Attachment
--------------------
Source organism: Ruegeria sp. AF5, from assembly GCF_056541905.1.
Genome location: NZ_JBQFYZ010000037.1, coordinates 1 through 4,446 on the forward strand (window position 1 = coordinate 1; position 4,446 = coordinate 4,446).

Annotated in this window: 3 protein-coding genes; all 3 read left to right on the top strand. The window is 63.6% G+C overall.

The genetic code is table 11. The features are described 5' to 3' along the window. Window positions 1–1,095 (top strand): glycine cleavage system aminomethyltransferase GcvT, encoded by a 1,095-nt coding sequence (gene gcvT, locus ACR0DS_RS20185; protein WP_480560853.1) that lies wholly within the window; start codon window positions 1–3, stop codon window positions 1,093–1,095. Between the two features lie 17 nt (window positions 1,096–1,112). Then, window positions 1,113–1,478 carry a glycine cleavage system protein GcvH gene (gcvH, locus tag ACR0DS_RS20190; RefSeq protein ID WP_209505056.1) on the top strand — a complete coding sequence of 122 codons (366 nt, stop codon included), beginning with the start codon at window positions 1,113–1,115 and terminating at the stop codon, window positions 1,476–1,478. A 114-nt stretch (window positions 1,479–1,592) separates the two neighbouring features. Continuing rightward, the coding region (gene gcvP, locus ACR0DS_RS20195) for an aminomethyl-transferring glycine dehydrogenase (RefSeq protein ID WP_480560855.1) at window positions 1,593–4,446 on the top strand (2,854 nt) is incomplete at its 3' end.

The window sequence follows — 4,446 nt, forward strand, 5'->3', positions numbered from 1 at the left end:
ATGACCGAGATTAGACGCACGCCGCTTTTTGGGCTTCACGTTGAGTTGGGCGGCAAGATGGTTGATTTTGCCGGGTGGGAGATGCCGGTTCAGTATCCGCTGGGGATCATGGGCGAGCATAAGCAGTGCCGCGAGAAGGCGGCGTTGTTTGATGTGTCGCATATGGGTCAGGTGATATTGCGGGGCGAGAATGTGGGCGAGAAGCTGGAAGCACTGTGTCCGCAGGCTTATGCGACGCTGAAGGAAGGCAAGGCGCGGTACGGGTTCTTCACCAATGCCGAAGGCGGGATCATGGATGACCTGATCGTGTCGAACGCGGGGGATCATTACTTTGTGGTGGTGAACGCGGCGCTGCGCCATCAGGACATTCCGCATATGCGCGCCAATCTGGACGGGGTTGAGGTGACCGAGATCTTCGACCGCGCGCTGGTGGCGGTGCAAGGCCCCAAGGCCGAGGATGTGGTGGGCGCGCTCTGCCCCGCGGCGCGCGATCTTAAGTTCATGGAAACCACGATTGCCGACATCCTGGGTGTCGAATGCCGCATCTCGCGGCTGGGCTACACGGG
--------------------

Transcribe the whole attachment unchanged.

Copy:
Source organism: Ruegeria sp. AF5, from assembly GCF_056541905.1.
Genome location: NZ_JBQFYZ010000037.1, coordinates 1 through 4,446 on the forward strand (window position 1 = coordinate 1; position 4,446 = coordinate 4,446).

Annotated in this window: 3 protein-coding genes; all 3 read left to right on the top strand. The window is 63.6% G+C overall.

The genetic code is table 11. The features are described 5' to 3' along the window. Window positions 1–1,095 (top strand): glycine cleavage system aminomethyltransferase GcvT, encoded by a 1,095-nt coding sequence (gene gcvT, locus ACR0DS_RS20185; protein WP_480560853.1) that lies wholly within the window; start codon window positions 1–3, stop codon window positions 1,093–1,095. Between the two features lie 17 nt (window positions 1,096–1,112). Then, window positions 1,113–1,478 carry a glycine cleavage system protein GcvH gene (gcvH, locus tag ACR0DS_RS20190; RefSeq protein ID WP_209505056.1) on the top strand — a complete coding sequence of 122 codons (366 nt, stop codon included), beginning with the start codon at window positions 1,113–1,115 and terminating at the stop codon, window positions 1,476–1,478. A 114-nt stretch (window positions 1,479–1,592) separates the two neighbouring features. Continuing rightward, the coding region (gene gcvP, locus ACR0DS_RS20195) for an aminomethyl-transferring glycine dehydrogenase (RefSeq protein ID WP_480560855.1) at window positions 1,593–4,446 on the top strand (2,854 nt) is incomplete at its 3' end.

The window sequence follows — 4,446 nt, forward strand, 5'->3', positions numbered from 1 at the left end:
ATGACCGAGATTAGACGCACGCCGCTTTTTGGGCTTCACGTTGAGTTGGGCGGCAAGATGGTTGATTTTGCCGGGTGGGAGATGCCGGTTCAGTATCCGCTGGGGATCATGGGCGAGCATAAGCAGTGCCGCGAGAAGGCGGCGTTGTTTGATGTGTCGCATATGGGTCAGGTGATATTGCGGGGCGAGAATGTGGGCGAGAAGCTGGAAGCACTGTGTCCGCAGGCTTATGCGACGCTGAAGGAAGGCAAGGCGCGGTACGGGTTCTTCACCAATGCCGAAGGCGGGATCATGGATGACCTGATCGTGTCGAACGCGGGGGATCATTACTTTGTGGTGGTGAACGCGGCGCTGCGCCATCAGGACATTCCGCATATGCGCGCCAATCTGGACGGGGTTGAGGTGACCGAGATCTTCGACCGCGCGCTGGTGGCGGTGCAAGGCCCCAAGGCCGAGGATGTGGTGGGCGCGCTCTGCCCCGCGGCGCGCGATCTTAAGTTCATGGAAACCACGATTGCCGACATCCTGGGTGTCGAATGCCGCATCTCGCGGCTGGGCTACACGGG